Neurons (= Nerve Cells):

Neuron is a structural and functional unit of the neural tissue and hence the neural system. Certain neurons may almost equal the length of body itself. Thus neurons with longer processes (projections) are the longest cells in the body. Human neural system has about 100 billion neurons.

Majority of the neurons occur in the brain. Fully formed neurons never divide and remain in interphase throughout life. Shortly after birth, new neurons do not develop. Certain neurons have flask shaped cytons and are called Purkinje cells, which occur in the cerebellum of the brain. A neuron consists of main cell body and cytoplasmic processes arising from it.

(i) Cell body (= Cyton or Soma):

It varies in size and form. It may be up to 13.5 µm in diameter and may be irregular, spherical, oval, rounded, star-shaped or pyramidal. Like a typical cell it consists of cytoplasm, nucleus and cell membrane.

It has abundant cyto­plasm, called neuroplasm and a relatively large spherical central nucleus with a distinct nucleolus. The cytoplasm has mitochondria, Golgi apparatus, rough endoplasmic reticulum, ribosomes, lysosomes, fat globules, pigment granules, neurofibrils, neurotubules and Nissl’s granules.

Presence of neurofibrils and Nissl’s granules is characteristic to all neu­rons. Neurofibrils play a role in the transmission of impulses. Neurotubules are in fact, microtubules which maintain the shape of the neuron.

The Nissl’s granules (also called Nissl’s bodies) are irregular masses of rough endoplasmic reticulum with numerous attached and free ribosomes and polysomes. The Nissl’s granules probably synthesize proteins for the cell.

Centrioles, formerly believed to be absent in mature neurons, have been described in neurons and may be associated with the production and maintenance of microtubules. The cytoplasm immediately surrounding the nucleus is loaded with protein-synthetic machinery, and is called perikaryon.

Previously the name perikaryon was given to the cyton (cell body or soma). Ageing neurons contain a pigment lipofuscin (made up of residual bodies derived from lysosomes). Cyton is concerned with metabolic maintenance and growth.

(ii) Neurites:

The processes of neurons are called neurites. These are of two types: dendrites or dendrons and an axon or axis cylinder or neuraxon.

(a) Dendrites (Dendrons):

These are usually shorter, tapering and much branched processes. They may be one to several. The dendrites contain neurofibrils, neurotubules and Nissl’s granules. They conduct nerve impulse towards the cell body and are called afferent processes (= receiving processes).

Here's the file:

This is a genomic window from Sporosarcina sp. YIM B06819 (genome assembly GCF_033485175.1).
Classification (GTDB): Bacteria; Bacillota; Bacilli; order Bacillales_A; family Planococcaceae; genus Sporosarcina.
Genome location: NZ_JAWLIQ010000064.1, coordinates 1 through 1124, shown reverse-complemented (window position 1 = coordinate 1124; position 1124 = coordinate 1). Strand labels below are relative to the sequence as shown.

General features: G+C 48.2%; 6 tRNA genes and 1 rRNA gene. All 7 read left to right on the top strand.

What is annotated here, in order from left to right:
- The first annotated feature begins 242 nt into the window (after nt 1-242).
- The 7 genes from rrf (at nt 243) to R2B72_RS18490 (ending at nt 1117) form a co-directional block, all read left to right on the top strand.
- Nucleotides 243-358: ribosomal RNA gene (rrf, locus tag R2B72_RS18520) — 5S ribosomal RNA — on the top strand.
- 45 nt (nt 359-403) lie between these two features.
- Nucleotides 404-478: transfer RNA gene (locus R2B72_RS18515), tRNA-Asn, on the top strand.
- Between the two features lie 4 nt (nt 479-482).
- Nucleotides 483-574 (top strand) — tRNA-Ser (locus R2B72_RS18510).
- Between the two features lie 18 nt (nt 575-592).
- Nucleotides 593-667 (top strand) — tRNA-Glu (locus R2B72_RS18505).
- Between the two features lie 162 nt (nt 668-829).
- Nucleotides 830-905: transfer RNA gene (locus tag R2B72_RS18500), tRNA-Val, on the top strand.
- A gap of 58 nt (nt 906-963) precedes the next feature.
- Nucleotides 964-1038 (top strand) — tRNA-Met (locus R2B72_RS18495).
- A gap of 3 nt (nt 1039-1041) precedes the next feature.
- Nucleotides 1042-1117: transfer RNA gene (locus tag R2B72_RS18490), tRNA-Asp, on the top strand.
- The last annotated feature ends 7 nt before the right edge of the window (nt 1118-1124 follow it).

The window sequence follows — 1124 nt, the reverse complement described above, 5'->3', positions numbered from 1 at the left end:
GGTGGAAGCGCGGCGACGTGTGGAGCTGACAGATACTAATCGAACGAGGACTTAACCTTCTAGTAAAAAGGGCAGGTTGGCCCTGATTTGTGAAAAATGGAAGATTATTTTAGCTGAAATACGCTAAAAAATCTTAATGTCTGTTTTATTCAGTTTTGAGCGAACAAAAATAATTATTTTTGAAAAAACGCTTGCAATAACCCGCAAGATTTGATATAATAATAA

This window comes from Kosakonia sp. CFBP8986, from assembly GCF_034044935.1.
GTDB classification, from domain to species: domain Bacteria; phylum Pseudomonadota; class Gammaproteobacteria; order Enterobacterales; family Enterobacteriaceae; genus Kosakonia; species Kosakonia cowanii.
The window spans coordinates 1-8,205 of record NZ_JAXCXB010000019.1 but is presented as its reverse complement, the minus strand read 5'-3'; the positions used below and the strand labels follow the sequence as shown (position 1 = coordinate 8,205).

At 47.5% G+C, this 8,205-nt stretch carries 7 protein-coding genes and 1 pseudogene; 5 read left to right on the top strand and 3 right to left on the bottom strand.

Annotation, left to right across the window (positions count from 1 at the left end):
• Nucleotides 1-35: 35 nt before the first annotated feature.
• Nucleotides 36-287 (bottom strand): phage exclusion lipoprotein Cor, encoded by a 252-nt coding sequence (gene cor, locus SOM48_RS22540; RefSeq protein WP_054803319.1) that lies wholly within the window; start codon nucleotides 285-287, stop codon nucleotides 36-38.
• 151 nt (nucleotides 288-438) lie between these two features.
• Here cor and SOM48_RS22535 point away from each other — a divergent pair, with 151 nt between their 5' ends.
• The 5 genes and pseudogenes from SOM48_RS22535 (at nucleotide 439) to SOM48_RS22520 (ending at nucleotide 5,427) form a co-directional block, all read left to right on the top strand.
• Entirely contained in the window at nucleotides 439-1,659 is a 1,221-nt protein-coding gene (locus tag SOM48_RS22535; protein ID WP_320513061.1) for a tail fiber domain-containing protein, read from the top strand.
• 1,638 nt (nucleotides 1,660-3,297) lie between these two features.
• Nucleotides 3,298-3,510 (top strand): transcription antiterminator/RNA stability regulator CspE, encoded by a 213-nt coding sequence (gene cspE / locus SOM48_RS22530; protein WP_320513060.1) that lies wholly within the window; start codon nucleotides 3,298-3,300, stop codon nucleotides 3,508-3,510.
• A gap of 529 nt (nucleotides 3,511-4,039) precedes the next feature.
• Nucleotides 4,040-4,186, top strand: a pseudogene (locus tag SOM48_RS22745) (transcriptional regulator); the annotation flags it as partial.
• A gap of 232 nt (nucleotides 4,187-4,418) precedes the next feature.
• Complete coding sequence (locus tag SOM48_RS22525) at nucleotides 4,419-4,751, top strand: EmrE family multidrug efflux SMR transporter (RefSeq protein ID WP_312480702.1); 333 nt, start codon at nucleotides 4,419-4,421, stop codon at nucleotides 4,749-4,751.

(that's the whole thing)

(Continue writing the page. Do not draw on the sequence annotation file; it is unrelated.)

(b) Axon:

Axon is a single, usually very long process of uniform thickness. The part of cyton from where the axon arises is called axon hillock. Most sensitive part of neuron is axon hillock. The axon contains neurofibrils and neurotubules but does not have Nissl’s granules, Golgi complex, ribosomes, pigment granules, fat globules, etc.

In the absence of Nissl’s granules, the axon depends on the cell body for the supply of proteins. The cell membrane of the axon is called axolemma and its cytoplasm is known as axoplasm. The axon ends in a group of branches, the terminal arborizations (= axon terminals or telodendria).

When terminal arborizations of the axon meet the dendrites of another neuron to form a synapse they form synaptic knobs (= end plates). The synaptic knobs contain mitochondria and secretory vesicles. The part of the sarcolemma (muscle plasma membrane) that lies beneath the axon terminals/nerve endings, is called motor end plate.

Each axon may also possess side branches called collateral fibres which are usually much finer than the main axonal process. The axon conducts nerve impulses away from the cell body, therefore, called an efferent process.

There are two types of axon namely myelinated and non-myelinated. In myelinated nerve fibres Schwann cells form myelin sheath around the axon. The gaps between two adjacent myelin sheaths are called nodes of Ranvier.

Myelinated nerve fibres are found in cranial and spinal nerves. In non-myelinated nerve fibres Schwann cells do not form myelin sheath and are without nodes of Ranvier. They are commonly found in autonomous and somatic neural systems.

Types of Neurons on the Basis of Structure: edit

1. Non-Polar Neurons:

Each neuron has several branched processes (projections). These neurons are rare in vertebrates but occur in cnidarians (coelenterates) e.g., Hydra.

2.Unipolar Neurons:

The body has only one axon. It is found usually in the embryonic stage.

3. Pseudo unipolar Neurons:

A single process arises from the cyton and then divides into axon and dendrite. They are found in dorsal root ganglia of spinal nerves.

4.Bipolar Neurons:

Each bipolar neuron has one axon and one dendrite. They are present in the retina of eye.

5. Multipolar Neurons:

These neurons have several dendrites and an axon. They are found in cerebral cortex.